Doing weight-bearing exercises like resistance training is also critical for maintaining strong bones.

2. It Helps Maintain Healthy Blood Pressure

Calcium is involved in both the constriction and dilation (or relaxation) of blood vessels, making it a key player in maintaining healthy blood pressure levels, per Harvard Health Publishing.

Some studies have also shown that higher calcium intakes may improve blood pressure levels even in people who do not have hypertension, according to Cochrane.

3. Calcium Helps Muscle Contraction

When the brain signals the muscle to contract, the body pulls calcium from the blood into the muscle. The calcium binds with a protein called troponin and draws it out of position, and the tropomyosin (another protein) follows the troponin because the two proteins are linked together.

When the troponin and tropomyosin move, this activates specific enzymes to produce energy to contract the muscle, per Oregon State University.

If you don't get enough calcium from your diet, your body will end up pulling calcium from your bones to fuel muscle contractions (and other important functions). That's why a calcium deficiency can negatively affect all the muscles in your body, and people with severe calcium deficiencies might experience muscle weakness.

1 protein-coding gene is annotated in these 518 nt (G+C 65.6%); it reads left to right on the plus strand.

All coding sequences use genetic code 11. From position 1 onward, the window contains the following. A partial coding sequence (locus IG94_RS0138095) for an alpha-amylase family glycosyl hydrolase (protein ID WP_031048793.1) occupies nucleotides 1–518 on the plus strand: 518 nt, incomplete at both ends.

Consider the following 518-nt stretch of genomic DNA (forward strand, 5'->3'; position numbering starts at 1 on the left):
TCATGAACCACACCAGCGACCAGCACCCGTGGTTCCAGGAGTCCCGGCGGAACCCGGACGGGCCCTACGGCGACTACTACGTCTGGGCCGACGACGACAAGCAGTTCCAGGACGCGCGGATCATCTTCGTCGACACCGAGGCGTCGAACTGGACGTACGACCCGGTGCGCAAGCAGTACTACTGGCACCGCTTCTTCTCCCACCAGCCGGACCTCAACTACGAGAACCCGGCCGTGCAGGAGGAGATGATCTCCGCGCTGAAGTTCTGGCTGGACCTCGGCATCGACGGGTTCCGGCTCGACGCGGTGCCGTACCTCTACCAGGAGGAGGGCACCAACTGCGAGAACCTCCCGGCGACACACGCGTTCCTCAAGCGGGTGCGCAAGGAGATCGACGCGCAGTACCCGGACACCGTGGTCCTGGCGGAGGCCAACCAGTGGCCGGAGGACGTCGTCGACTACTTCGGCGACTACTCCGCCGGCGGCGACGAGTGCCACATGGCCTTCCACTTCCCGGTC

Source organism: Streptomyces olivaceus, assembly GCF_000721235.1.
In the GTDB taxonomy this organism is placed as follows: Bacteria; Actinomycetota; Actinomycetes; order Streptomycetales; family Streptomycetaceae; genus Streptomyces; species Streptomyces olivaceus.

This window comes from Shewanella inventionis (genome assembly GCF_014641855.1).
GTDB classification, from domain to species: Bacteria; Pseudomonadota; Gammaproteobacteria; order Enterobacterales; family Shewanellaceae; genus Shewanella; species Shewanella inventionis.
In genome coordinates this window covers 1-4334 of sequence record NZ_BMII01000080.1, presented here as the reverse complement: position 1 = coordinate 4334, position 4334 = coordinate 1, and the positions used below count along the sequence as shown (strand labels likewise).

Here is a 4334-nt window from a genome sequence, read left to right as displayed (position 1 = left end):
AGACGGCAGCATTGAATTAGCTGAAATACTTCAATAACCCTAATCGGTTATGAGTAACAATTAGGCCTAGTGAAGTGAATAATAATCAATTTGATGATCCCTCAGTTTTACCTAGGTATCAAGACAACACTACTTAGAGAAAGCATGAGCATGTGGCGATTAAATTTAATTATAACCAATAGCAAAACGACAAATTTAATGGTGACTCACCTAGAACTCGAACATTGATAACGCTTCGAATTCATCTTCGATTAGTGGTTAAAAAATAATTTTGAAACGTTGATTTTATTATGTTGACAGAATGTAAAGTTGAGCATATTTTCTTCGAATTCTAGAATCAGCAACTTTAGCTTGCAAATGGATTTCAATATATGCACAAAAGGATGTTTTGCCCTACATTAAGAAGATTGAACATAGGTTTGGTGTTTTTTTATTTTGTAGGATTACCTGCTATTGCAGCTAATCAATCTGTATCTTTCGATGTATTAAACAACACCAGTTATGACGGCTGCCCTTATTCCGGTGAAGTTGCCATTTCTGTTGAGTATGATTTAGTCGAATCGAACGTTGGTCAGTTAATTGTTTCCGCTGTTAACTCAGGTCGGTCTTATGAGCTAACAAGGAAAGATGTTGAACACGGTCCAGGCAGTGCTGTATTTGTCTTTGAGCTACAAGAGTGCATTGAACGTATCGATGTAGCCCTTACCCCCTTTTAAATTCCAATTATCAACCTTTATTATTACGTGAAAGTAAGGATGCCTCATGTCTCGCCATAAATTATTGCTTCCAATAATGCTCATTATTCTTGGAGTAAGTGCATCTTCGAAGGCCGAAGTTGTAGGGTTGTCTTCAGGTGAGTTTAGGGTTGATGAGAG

How Much Calcium Per Day Do You Need?

Age

Males

Females

Birth to 6 months

200 mg

200 mg

7 to 12 months

260 mg

260 mg

1 to 3 years

700 mg

700 mg

4 to 8 years

1,000 mg

1,000 mg

9 to 18 years

1,300 mg

1,300 mg

51 to 70 years

1,000 mg

1,200 mg

71+ years

1,200 mg

1,200 mg

Source: NIH

Tip

Pregnant and breastfeeding people between 14 and 18 years old should get 1,300 milligrams of calcium daily, while pregnant and breastfeeding people 19 and older should aim for 1,000 milligrams of calcium daily.

Foods High in Calcium

"Calcium is found in dairy products, dark leafy green vegetables, legumes, fish with bones like canned salmon and sardines, soy products, nuts and seeds and calcium-fortified almond milks and orange juice," Rueven says.

Some of the top foods high in calcium include:

  • Yogurt: 415 mg, 32% DV in 1 cup
  • Mozzarella: 349 mg, 27% DV in 1.5 oz.
  • Canned sardines (with bones): 325 mg, 25% DV in 2 oz.
  • 2% milk: 293 mg, 23% DV in 1 cup
  • Fortified firm tofu: 253 mg, 19% DV in 1/2 cup
  • Canned salmon (with bones): 181 mg, 14% DV in 3 oz.
  • Kale: 94 mg, 7% DV in 1 cup cooked
  • Chia seeds: 76 mg, 6% DV in 1 tbsp

Want to put more calcium on your plate? Rueven recommends adding chia or sesame seeds to salads, yogurt bowls and protein smoothies.